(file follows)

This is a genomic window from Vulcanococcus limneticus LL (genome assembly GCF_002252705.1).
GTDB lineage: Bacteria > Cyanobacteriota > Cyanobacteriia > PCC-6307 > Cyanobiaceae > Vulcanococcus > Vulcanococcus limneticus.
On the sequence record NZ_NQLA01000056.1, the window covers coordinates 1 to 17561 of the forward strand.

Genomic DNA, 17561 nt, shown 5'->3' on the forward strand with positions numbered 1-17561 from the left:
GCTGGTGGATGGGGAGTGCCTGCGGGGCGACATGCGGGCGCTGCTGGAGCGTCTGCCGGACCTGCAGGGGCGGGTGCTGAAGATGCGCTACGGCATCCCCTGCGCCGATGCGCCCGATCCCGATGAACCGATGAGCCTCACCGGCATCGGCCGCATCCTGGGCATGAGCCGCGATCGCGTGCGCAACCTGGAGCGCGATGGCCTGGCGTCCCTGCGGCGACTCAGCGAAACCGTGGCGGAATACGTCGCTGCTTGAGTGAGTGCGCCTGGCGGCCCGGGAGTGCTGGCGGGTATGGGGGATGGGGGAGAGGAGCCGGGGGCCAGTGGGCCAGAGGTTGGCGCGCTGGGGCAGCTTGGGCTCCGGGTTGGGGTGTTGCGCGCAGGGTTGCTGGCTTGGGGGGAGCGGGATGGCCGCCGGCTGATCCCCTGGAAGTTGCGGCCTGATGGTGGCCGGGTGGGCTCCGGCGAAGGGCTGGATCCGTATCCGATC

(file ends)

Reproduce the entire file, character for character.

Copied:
This is a genomic window from Vulcanococcus limneticus LL (genome assembly GCF_002252705.1).
GTDB lineage: Bacteria > Cyanobacteriota > Cyanobacteriia > PCC-6307 > Cyanobiaceae > Vulcanococcus > Vulcanococcus limneticus.
On the sequence record NZ_NQLA01000056.1, the window covers coordinates 1 to 17561 of the forward strand.

Genomic DNA, 17561 nt, shown 5'->3' on the forward strand with positions numbered 1-17561 from the left:
GCTGGTGGATGGGGAGTGCCTGCGGGGCGACATGCGGGCGCTGCTGGAGCGTCTGCCGGACCTGCAGGGGCGGGTGCTGAAGATGCGCTACGGCATCCCCTGCGCCGATGCGCCCGATCCCGATGAACCGATGAGCCTCACCGGCATCGGCCGCATCCTGGGCATGAGCCGCGATCGCGTGCGCAACCTGGAGCGCGATGGCCTGGCGTCCCTGCGGCGACTCAGCGAAACCGTGGCGGAATACGTCGCTGCTTGAGTGAGTGCGCCTGGCGGCCCGGGAGTGCTGGCGGGTATGGGGGATGGGGGAGAGGAGCCGGGGGCCAGTGGGCCAGAGGTTGGCGCGCTGGGGCAGCTTGGGCTCCGGGTTGGGGTGTTGCGCGCAGGGTTGCTGGCTTGGGGGGAGCGGGATGGCCGCCGGCTGATCCCCTGGAAGTTGCGGCCTGATGGTGGCCGGGTGGGCTCCGGCGAAGGGCTGGATCCGTATCCGATC